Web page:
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What's On In December

Thursday 5 December, 2019

We've got a lovely full programme for December, with lots to tempt people away from all those festive celebrations and into the cozy darkness of the Bertha DocHouse screen. 

Opening on Friday 6th, The Cave goes underground in Eastern Al-Ghouta, Damascus, to the hospital run by Dr Amani Ballour. This is an urgent watch, and a reminder of the devastation still being wrought in Syria, as well as the dedication (in unfathomable circumstances) of heroes like Dr Ballour.

Form the documentary The Cave, Dr Ballour manages a secret

Also playing daily from Friday 6th, The Biggest Little Farm is set a world away on the farm of John and Molly Chester, who sold up their city apartment to try their hand at eco-farming. It’s a big dream and a mammoth task - and a great watch for anyone interested in what it takes to move away from industrialised farming and towards organic sustainability.


Heard of CRISPR yet? We hadn’t either, but you soon will. This huge development in bioengineering makes gene manipulation tantalisingly possible. Human Nature, playing from Sunday 8th, explores the life-changing cures it could enable, and questions the power that it can give us.

If you haven’t yet seen Shooting The Mafia, Kim Longinotto’s portrait of Sicilian photographer Letizia Battaglia, which opened in November, now's your chance as screenings continue this month. On Tuesday 10th, Birds Eye View present a special screening as part of their Reclaim the Frame series, followed by a panel discussion with Lucia Rinaldi, expert in the Italian Crime Narrative in cinema, and film critic and Time Up campaigner Kate Muir. 


Taking place on Wednesday 11th, the eve of the general election, The Dirty War on the NHS could not be showing at a more crucial time and we’re looking forward to healthy discussion with director John Pilger following the screening.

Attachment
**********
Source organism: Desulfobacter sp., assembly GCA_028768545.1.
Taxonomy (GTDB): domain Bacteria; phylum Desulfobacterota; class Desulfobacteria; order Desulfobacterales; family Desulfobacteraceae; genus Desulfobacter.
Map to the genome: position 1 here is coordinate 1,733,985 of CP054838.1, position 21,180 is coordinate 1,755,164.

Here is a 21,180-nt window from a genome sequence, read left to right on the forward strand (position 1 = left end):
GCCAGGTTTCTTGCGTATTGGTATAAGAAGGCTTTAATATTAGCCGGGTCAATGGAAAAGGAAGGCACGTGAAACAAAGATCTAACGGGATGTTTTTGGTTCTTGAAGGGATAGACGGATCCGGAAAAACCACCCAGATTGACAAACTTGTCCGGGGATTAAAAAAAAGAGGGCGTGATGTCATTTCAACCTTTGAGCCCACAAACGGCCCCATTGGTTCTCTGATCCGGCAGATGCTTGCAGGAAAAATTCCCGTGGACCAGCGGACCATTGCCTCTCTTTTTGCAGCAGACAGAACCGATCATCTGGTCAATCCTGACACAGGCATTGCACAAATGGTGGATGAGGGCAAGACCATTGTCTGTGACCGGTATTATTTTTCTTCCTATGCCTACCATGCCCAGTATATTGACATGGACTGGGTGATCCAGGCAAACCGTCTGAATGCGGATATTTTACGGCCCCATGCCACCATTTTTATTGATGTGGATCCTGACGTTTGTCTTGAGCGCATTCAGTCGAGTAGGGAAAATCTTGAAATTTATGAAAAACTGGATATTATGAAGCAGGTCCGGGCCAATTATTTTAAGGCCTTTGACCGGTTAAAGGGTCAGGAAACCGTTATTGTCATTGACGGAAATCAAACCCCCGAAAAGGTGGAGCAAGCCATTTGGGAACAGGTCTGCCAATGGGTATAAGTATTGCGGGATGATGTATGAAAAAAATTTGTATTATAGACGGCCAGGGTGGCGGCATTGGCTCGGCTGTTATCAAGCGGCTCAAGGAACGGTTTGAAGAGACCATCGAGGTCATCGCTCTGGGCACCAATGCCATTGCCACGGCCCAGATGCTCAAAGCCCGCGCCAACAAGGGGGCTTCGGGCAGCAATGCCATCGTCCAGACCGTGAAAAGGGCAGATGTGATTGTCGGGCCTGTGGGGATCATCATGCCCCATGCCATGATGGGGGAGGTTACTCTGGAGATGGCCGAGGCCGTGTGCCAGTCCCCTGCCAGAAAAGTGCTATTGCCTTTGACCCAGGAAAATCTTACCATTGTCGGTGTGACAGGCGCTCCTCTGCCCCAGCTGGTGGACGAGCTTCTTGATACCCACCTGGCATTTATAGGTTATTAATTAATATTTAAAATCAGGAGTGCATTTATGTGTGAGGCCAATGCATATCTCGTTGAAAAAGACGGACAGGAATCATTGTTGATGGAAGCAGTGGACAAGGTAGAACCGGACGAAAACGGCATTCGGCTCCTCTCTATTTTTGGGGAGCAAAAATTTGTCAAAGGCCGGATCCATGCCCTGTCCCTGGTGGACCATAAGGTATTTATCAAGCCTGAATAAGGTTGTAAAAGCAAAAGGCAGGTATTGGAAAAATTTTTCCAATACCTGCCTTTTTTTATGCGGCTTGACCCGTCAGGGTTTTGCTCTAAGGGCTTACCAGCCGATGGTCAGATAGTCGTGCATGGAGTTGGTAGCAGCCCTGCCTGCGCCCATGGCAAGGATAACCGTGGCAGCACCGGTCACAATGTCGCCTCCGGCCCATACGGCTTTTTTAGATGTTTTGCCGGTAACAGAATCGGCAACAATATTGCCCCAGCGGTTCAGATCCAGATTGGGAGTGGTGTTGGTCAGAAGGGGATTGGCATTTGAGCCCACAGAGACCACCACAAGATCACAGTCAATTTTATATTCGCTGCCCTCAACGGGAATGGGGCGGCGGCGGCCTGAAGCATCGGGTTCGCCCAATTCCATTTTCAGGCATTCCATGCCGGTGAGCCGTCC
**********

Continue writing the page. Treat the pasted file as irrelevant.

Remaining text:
Save Our NHS Protests

If Imelda Marcos didn’t exist, you’d struggle to make her up. Lauren Greenfield's profile of the former First Lady of the Philippines captures her outlandish grandiosity, her delusion and her determined will to power, as well as recalling the brutality of the Marcos regime. The Kingmaker plays daily from Friday 13th.


Awesome in the truest sense of the word, Victor Kossakovsky's Aquarela is a spectacular ode to the beauty and raw power of water, from frozen lakes in Russia to the colossal Angel Falls in Venezuela and calving glaciers in Greenland. Producer Aimara Reques will join us for a Q&A on Friday 13th to kick off Aquarela's run.


The story of oligarch Mikhail Khodorkovsky - from Moscow's elite to a Siberian prison and now life in exile in London - gives Oscar-winning documentary-maker Alex Gibney an extraordinary view onto Russian politics, power and of course Putin. Citizen K is a scorcher and it opens on Friday 20th. 

Academy Award-winning director Alex Gibney turns his incisive lens on modern day Russia, through the astonishing story of oligarch Mikhail Khodorkovsky

Sunday 22nd is your opportunity to find out everything you ever wanted to know about the much-loved and ever-relevant 'Fiddler on the Roof' - plus a lot more you didn't even know you didn't know, in Fiddler: A Miracle of Miracles


That brings us almost to the end of the month and the end of the year. As the 'Top Ten' lists begin to circulate, we'll be bringing back some of our favourite docs of the last 12 months in our 'Best of DocHouse 2019' strand. Look out for recent Grierson and Bifa award-winners Minding the Gap and For Sama, catch up on Honeyland, Diego Maradona and Gaza, revel in the joy of Amazing Grace, re-live the wonder of Apollo 11 and spend a little more time with the late, great genius in Varda by Agnes. 'Best of DocHouse 2019' runs from 27th December to 9th January.

How did a book of short stories become a smash hit Broadway show, why does it still resonate with audiences, and why is the fiddler on a roof? Find out in this definitive look at the much-loved musical.

Everyone told them that attempting to farm in harmony with nature would be impossible, but John and Molly Chester set out to make their dream of diversity and sustainability a reality.